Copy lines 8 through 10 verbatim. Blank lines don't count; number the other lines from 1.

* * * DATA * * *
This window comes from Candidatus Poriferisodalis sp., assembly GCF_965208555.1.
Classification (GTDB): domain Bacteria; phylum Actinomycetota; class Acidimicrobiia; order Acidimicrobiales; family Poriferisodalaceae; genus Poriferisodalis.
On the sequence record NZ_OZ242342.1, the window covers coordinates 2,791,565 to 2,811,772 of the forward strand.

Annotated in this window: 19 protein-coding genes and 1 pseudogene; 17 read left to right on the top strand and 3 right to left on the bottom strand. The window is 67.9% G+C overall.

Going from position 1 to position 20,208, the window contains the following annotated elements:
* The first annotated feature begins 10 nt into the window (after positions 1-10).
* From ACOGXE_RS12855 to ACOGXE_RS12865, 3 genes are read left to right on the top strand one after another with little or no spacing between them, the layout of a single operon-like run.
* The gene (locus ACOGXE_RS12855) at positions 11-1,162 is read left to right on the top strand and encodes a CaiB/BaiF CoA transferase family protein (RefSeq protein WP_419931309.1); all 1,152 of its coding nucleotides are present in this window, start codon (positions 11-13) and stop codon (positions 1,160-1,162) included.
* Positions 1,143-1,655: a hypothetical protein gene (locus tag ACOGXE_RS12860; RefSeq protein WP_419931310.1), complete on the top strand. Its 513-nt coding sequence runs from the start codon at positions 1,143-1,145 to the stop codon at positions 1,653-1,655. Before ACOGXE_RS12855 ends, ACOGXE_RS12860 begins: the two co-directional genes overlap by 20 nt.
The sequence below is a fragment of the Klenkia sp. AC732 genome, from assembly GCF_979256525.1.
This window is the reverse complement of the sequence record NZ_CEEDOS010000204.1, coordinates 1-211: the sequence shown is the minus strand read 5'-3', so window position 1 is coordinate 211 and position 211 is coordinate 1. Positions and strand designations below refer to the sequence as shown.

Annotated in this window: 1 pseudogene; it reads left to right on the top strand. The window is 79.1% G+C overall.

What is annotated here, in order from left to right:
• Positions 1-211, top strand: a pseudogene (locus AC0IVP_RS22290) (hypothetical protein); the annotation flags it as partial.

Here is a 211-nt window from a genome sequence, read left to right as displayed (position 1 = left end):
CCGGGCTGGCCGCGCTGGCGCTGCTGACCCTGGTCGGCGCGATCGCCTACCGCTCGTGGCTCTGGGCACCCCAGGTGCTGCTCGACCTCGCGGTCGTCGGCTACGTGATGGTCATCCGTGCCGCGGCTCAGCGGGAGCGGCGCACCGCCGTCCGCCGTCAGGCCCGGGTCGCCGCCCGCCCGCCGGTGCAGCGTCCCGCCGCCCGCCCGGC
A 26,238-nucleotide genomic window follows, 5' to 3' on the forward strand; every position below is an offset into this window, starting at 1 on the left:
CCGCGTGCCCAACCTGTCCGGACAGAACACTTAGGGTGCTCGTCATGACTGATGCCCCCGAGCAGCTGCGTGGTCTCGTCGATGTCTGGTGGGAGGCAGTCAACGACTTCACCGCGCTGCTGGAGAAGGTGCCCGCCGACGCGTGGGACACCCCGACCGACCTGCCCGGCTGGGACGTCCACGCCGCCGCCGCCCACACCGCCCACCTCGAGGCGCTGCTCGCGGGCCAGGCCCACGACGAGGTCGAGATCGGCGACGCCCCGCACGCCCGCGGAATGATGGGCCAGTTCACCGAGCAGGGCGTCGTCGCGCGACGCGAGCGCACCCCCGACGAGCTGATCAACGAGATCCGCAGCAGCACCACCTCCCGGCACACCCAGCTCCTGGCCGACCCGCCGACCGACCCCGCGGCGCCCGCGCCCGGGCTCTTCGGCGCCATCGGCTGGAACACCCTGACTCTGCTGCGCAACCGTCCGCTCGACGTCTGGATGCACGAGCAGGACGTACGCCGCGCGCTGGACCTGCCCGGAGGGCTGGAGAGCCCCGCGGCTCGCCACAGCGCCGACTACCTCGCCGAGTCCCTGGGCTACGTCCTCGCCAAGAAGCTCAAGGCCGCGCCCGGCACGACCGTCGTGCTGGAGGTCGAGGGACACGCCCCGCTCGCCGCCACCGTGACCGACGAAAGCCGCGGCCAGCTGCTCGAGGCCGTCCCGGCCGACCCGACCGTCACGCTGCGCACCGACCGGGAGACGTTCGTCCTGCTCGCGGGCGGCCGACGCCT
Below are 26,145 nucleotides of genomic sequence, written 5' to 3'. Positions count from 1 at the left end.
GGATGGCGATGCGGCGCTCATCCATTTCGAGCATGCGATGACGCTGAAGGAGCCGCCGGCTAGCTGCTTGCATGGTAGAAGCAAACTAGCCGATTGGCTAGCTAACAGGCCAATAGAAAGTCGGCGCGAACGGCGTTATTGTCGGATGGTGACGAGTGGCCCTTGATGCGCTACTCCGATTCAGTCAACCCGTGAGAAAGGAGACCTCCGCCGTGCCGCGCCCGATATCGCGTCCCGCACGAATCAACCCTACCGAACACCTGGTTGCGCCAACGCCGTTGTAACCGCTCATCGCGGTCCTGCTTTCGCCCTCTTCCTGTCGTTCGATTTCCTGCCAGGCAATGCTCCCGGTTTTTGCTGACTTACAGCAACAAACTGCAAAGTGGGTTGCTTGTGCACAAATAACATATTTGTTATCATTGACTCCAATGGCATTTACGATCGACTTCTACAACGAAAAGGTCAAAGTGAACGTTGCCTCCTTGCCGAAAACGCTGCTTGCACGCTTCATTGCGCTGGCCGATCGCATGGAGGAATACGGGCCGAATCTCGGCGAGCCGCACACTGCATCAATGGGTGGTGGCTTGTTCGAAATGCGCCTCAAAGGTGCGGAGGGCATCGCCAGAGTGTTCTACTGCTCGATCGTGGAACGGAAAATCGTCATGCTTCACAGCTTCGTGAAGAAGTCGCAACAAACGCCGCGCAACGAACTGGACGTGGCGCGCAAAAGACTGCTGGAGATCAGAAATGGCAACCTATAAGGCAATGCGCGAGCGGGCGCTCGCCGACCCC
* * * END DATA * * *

* The gene (locus ACOGXE_RS12855) at positions 11-1,162 is read left to right on the top strand and encodes a CaiB/BaiF CoA transferase family protein (RefSeq protein WP_419931309.1); all 1,152 of its coding nucleotides are present in this window, start codon (positions 11-13) and stop codon (positions 1,160-1,162) included.
* Positions 1,143-1,655: a hypothetical protein gene (locus tag ACOGXE_RS12860; RefSeq protein WP_419931310.1), complete on the top strand. Its 513-nt coding sequence runs from the start codon at positions 1,143-1,145 to the stop codon at positions 1,653-1,655. Before ACOGXE_RS12855 ends, ACOGXE_RS12860 begins: the two co-directional genes overlap by 20 nt.
The sequence below is a fragment of the Klenkia sp. AC732 genome, from assembly GCF_979256525.1.